Conversion and Breach of Contract: The court also declines to dismiss Davis’ conversion and breach of contract claims. The court does not mention preemption when discussing the conversion claims, but finds that the arena’s retention of the slides is sufficient to support a claim. (Some of the photographs were taken with a digital camera and others were taken in slide format.) The court mentions preemption when dealing with the breach of contract claim, but summarily says that the “extra element” required to support a breach of contract claim (when also bringing a claim for infringement) is satisfied when there is a contract in place. Nevertheless, the court says that Davis alleges breaches that are independent of infringement: (1) adding corporate sponsorships to photographs; (2) refusing to return the photographs; (3) conveying rights to Facebook; (4) failing to give appropriate credit; and (5) using photos for sponsorship purposes.


Unfortunately for the arena, the license provisions cover the “venue website” but do not expressly reference Facebook. This isn’t surprising, given that at the time the parties negotiated the 2008 agreement, Facebook was hardly as ubiquitous as it is now. The idea of creating a Facebook page was probably not even a glimmer in the arena’s eye.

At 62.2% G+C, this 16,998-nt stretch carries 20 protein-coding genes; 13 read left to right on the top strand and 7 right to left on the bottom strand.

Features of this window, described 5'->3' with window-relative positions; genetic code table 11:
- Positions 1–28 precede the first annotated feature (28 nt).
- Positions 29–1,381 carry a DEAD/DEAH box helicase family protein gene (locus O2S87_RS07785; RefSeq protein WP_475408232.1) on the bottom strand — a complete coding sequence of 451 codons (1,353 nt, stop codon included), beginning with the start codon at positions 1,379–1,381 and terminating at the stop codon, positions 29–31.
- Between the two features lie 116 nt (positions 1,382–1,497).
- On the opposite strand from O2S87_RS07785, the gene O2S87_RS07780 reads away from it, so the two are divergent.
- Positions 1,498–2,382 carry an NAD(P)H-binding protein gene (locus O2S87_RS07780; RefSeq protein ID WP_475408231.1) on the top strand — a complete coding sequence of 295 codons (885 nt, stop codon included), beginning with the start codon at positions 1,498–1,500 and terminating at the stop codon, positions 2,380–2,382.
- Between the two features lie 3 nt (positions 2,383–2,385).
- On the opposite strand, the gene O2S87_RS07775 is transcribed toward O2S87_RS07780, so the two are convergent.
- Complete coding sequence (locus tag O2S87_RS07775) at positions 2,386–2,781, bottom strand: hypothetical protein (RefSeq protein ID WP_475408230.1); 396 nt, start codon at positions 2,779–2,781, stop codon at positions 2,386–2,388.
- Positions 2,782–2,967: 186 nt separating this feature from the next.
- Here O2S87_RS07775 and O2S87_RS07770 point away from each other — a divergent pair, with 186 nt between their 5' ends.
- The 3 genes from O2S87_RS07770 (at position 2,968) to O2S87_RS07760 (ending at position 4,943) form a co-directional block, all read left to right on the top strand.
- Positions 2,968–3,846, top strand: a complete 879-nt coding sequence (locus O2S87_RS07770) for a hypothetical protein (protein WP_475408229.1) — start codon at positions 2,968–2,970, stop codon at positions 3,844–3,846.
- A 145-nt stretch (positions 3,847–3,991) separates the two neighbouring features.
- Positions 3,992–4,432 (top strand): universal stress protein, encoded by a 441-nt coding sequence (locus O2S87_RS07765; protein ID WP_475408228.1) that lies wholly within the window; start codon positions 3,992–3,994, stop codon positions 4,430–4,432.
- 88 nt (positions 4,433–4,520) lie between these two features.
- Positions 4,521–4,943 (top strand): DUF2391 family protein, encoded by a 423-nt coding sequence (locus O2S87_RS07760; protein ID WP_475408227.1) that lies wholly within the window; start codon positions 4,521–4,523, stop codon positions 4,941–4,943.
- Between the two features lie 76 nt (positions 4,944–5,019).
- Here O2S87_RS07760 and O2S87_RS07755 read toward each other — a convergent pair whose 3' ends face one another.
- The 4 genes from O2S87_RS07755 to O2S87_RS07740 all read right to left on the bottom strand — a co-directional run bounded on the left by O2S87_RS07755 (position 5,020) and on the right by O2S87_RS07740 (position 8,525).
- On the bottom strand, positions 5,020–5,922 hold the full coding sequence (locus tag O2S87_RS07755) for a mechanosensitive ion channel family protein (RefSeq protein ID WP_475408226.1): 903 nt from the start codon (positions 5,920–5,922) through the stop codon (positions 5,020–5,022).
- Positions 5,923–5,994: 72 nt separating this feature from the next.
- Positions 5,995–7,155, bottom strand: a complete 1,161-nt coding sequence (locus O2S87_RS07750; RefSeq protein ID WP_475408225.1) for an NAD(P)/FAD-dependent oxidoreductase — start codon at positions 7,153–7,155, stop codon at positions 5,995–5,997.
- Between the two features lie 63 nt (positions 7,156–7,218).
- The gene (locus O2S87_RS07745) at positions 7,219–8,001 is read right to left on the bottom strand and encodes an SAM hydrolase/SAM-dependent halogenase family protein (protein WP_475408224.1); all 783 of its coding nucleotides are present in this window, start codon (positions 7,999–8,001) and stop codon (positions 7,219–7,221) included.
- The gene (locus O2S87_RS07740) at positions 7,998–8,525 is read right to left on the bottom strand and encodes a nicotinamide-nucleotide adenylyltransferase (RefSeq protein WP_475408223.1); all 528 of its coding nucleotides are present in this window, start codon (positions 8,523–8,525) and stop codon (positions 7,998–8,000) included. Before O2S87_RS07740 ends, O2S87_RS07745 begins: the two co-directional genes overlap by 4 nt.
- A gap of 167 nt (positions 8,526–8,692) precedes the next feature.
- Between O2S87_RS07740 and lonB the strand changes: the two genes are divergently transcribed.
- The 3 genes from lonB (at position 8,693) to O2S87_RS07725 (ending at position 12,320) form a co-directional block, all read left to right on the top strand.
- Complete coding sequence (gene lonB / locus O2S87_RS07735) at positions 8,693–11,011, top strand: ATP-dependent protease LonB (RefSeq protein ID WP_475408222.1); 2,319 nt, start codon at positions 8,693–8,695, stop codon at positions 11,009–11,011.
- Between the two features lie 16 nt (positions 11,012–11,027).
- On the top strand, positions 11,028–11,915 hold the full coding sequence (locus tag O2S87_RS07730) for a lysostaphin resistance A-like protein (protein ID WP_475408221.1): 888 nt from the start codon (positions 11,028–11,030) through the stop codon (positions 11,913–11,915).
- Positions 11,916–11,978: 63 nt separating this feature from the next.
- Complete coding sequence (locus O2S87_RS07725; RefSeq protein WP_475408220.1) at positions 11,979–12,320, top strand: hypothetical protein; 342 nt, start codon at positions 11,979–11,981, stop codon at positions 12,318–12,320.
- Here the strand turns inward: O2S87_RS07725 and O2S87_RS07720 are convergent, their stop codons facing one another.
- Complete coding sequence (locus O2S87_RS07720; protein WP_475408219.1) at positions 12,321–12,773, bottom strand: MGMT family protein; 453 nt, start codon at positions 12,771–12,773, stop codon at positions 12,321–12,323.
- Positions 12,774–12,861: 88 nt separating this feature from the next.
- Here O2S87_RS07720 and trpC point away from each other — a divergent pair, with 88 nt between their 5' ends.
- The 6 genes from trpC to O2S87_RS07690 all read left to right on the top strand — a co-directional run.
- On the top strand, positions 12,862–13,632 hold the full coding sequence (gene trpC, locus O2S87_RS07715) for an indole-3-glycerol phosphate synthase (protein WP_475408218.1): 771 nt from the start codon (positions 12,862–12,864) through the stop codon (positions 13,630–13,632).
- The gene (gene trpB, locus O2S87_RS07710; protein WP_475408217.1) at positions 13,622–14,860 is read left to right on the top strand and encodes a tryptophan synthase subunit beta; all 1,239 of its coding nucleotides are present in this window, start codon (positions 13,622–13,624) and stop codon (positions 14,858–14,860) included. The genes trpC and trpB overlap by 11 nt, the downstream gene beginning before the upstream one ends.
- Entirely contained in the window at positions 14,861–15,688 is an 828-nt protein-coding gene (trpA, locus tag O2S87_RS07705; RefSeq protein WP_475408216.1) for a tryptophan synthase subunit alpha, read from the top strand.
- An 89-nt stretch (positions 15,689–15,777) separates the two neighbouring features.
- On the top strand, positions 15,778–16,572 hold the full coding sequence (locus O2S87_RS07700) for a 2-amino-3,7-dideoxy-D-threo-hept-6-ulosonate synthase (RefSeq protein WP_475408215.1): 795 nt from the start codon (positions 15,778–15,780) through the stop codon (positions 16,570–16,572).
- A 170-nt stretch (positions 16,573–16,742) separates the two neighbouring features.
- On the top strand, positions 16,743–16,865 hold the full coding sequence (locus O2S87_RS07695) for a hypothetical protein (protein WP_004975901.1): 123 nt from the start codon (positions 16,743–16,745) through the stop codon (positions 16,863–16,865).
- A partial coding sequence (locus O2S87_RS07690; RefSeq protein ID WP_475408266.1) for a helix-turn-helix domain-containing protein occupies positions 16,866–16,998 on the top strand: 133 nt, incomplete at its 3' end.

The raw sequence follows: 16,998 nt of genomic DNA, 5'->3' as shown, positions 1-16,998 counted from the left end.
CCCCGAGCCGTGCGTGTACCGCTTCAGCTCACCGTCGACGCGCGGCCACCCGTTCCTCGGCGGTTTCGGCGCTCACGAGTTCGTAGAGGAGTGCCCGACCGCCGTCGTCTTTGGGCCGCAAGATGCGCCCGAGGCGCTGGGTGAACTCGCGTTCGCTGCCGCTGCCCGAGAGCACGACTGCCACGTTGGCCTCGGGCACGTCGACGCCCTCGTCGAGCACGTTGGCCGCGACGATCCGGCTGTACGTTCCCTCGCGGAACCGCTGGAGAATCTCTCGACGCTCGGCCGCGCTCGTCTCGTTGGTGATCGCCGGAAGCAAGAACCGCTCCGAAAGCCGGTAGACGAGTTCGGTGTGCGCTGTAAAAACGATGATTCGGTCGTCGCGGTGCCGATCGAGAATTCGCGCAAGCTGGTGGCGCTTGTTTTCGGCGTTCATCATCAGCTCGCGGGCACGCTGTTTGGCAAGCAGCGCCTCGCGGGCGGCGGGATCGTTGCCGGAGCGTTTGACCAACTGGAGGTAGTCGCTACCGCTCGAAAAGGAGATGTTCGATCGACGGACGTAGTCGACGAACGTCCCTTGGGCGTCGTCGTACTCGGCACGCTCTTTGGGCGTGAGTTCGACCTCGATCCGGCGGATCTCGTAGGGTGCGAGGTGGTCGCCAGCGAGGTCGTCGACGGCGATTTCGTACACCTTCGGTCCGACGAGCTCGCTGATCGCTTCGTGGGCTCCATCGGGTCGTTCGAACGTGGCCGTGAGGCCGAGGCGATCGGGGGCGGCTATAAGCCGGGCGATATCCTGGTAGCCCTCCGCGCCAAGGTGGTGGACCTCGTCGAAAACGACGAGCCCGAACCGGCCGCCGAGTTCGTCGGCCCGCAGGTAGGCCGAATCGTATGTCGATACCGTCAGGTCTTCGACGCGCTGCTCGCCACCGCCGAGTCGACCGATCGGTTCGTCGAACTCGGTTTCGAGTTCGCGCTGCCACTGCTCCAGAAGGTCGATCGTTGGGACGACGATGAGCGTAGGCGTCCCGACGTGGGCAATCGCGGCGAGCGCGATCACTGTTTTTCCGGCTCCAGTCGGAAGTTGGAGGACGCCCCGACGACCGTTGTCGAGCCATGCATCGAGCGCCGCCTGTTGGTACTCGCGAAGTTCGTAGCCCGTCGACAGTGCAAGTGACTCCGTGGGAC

The key question will be whether the arena can argue that use of the photos on the Facebook site should fall under “advertising”. This will probably be a tough argument, particularly given that anything posted to Facebook grants Facebook broad license to re-use it (e.g., in sponsored stories) and, equally as important, allows end users (fans) to freely download it. (Recall the dispute–still ongoing–between Agence France Presse and a photographer who made photos of the Haiti earthquake. AFP took the position that photos posted to Twitpic were subject to a broad license. The parties filed cross-motions for summary judgment which are currently pending before the court.) Unless the arena has some blockbuster emails from Davis evincing an understanding that the arena’s use in “advertising” was intended to be broadly construed, this may be a tough one for the arena to win.